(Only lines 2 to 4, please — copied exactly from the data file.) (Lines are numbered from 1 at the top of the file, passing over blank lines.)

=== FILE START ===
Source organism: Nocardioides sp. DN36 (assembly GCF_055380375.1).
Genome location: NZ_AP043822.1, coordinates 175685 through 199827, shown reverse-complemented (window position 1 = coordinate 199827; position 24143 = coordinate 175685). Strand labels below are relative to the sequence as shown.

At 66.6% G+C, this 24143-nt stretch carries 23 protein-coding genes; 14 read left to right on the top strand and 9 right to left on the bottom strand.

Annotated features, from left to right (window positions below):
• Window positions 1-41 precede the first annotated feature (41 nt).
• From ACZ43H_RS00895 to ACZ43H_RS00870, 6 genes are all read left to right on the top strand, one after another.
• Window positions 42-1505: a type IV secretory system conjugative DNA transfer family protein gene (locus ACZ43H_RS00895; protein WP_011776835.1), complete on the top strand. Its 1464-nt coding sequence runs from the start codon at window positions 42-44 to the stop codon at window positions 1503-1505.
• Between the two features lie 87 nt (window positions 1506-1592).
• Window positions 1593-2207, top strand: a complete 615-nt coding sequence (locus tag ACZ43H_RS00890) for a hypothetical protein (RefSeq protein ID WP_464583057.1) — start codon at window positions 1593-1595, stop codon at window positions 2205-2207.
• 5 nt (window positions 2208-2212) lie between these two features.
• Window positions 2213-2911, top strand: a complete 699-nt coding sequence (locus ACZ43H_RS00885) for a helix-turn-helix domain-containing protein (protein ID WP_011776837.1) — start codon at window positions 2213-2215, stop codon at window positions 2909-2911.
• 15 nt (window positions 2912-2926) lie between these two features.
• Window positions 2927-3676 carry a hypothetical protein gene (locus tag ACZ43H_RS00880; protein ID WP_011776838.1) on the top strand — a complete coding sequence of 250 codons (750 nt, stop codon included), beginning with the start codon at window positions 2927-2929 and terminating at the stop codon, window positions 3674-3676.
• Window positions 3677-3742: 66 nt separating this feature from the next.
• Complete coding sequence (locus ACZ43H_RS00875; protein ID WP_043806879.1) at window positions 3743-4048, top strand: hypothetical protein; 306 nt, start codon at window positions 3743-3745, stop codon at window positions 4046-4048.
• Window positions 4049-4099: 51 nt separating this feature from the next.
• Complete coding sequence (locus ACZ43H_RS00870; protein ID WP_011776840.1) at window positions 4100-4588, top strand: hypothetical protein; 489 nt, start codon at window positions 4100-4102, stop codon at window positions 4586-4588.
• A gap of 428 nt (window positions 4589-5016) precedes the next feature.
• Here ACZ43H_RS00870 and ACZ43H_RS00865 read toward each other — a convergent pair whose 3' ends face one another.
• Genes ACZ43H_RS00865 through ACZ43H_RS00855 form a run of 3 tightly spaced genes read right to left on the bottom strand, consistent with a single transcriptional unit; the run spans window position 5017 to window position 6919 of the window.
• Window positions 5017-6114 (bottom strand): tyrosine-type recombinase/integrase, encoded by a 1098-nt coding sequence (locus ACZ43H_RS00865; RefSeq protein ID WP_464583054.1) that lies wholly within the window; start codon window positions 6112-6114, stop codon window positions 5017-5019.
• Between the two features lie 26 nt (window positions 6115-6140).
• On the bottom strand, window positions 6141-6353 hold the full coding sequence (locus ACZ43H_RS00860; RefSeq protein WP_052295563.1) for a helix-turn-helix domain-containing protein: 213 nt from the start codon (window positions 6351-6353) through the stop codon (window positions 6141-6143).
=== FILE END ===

Genome location: NZ_AP043822.1, coordinates 175685 through 199827, shown reverse-complemented (window position 1 = coordinate 199827; position 24143 = coordinate 175685). Strand labels below are relative to the sequence as shown.

At 66.6% G+C, this 24143-nt stretch carries 23 protein-coding genes; 14 read left to right on the top strand and 9 right to left on the bottom strand.

Annotated features, from left to right (window positions below):